Tax sops in the time of GST
The Hindu Business Line
The Indian federal system empowers both the Centre and State to be independent in their respective spheres of governance.
Both derive their powers for taxation from the Constitution, and tax policies play a crucial role in the development and growth of an economy. Over the years, State governments have been recognising the need for a constructive long-term industrial policy with various benefits, incentives and exemptions to attract investment from various sectors of the economy.
Further, the current economic meltdown has resulted in global investors seeking newer investment destinations that promise safety and assured returns. In such a situation, the States vie with each other for investment and offer various tax and non-tax incentives to promote their respective regions.
State industrial policies, through their packages of incentives and benefits, not only encourage investment and generate employment but also improve the State’s infrastructure including business facilities, roads, power, transportation, communication facilities and so on. In certain States, the government goes the extra mile by offering corporates tailor-made incentives to set up shop locally and deploys the required administrative machinery to support the corporates. Government initiatives in States such as Karnataka, Gujarat, Goa and Tamil Nadu have helped ensure uniform spread of industries and economic activity across the State and accelerated the pace of development.
In general, State governments have been routinely offering benefits, concessions and incentives based on the location of the industrial facility and the investment portfolio.
The incentives, by and large, include fiscal benefits such as capital investment subsidy, interest subsidy, land at concessional rates and so on; policy benefits such as industrial parks, equity/ loan contribution from the State government, customised and sector specific incentives; and indirect tax benefits such as exemption/ deferment of VAT, exemption from entry tax, stamp duty, electricity duty, entertainment tax and so on.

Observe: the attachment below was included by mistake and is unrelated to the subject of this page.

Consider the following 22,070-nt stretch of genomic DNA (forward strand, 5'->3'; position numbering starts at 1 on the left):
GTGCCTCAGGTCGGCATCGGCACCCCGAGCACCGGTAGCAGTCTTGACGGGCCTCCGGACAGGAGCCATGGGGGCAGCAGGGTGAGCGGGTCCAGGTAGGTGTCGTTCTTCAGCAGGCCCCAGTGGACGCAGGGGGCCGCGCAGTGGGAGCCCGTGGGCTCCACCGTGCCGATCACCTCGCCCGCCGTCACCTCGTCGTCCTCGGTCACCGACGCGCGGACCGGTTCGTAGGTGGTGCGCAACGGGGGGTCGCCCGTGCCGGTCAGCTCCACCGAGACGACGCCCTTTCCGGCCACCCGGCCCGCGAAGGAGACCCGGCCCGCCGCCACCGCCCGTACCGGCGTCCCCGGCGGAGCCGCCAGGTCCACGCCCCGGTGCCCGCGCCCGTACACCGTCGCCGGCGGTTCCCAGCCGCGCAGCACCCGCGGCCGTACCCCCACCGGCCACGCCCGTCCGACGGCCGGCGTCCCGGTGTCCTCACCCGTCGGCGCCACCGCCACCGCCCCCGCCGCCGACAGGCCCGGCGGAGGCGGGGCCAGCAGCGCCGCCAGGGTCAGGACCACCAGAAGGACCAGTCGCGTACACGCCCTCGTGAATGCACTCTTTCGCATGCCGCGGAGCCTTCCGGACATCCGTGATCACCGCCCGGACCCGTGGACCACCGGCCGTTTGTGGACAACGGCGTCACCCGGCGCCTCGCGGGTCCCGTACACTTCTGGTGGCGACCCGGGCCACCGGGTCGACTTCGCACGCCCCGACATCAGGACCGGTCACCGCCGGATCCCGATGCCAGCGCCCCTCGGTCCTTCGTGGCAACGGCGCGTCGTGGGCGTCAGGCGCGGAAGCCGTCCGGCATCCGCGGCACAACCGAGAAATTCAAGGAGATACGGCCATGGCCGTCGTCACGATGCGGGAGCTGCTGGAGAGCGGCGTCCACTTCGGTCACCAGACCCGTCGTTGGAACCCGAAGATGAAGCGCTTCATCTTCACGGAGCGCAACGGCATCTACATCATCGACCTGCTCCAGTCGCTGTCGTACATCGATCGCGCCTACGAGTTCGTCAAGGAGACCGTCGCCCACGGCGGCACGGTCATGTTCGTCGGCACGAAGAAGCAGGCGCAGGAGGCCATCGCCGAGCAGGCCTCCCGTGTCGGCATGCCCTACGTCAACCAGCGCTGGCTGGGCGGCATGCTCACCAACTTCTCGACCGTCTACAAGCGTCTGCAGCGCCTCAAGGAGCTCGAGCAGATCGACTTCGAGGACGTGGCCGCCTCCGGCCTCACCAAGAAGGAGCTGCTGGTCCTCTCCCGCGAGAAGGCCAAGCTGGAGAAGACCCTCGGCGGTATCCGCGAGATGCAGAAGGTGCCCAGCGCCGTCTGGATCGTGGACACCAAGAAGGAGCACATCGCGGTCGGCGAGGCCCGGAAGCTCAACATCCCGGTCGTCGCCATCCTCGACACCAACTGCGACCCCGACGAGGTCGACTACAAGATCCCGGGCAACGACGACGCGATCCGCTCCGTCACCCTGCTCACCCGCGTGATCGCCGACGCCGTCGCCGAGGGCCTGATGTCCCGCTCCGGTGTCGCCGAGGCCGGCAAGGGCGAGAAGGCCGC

However, with the political agenda increasingly centering around the State’s growth and development, the scale and magnitude of the incentives offered have touched new levels in the recent past and investors planning for large/ mega projects can expect a plethora of incentives.
So far, State industrial policies have been a blessing both to the State governments and the investors.
However, given that the biggest tax reform under indirect taxes — the Goods and Services Tax (GST) — is on the anvil, it would be interesting to see what shape the incentives doled out by the States take.
The GST by its very design would envisage doing away with most of the incentives/ benefits and taxing all or substantial economic activities in the country in relation to goods and services. Though the States may retain the authority to offer incentives/ benefits in non-tax related areas, the unilateral power to offer incentives/ benefits on taxation-related matters may be significantly curtailed and any such incentive/ benefits would be based on a collective decision of the Centre and the States.
The overall growth and development of States and industries is of critical concern; tax reforms should not become an impediment to such progress and instead prompt the States to announce new and innovative incentives.
As the world moves into a tougher economic environment, investment will flow to those States that can provide the best infrastructure, minimum bureaucracy and quick decision-making, apart from other possible short- and long-term fiscal incentives.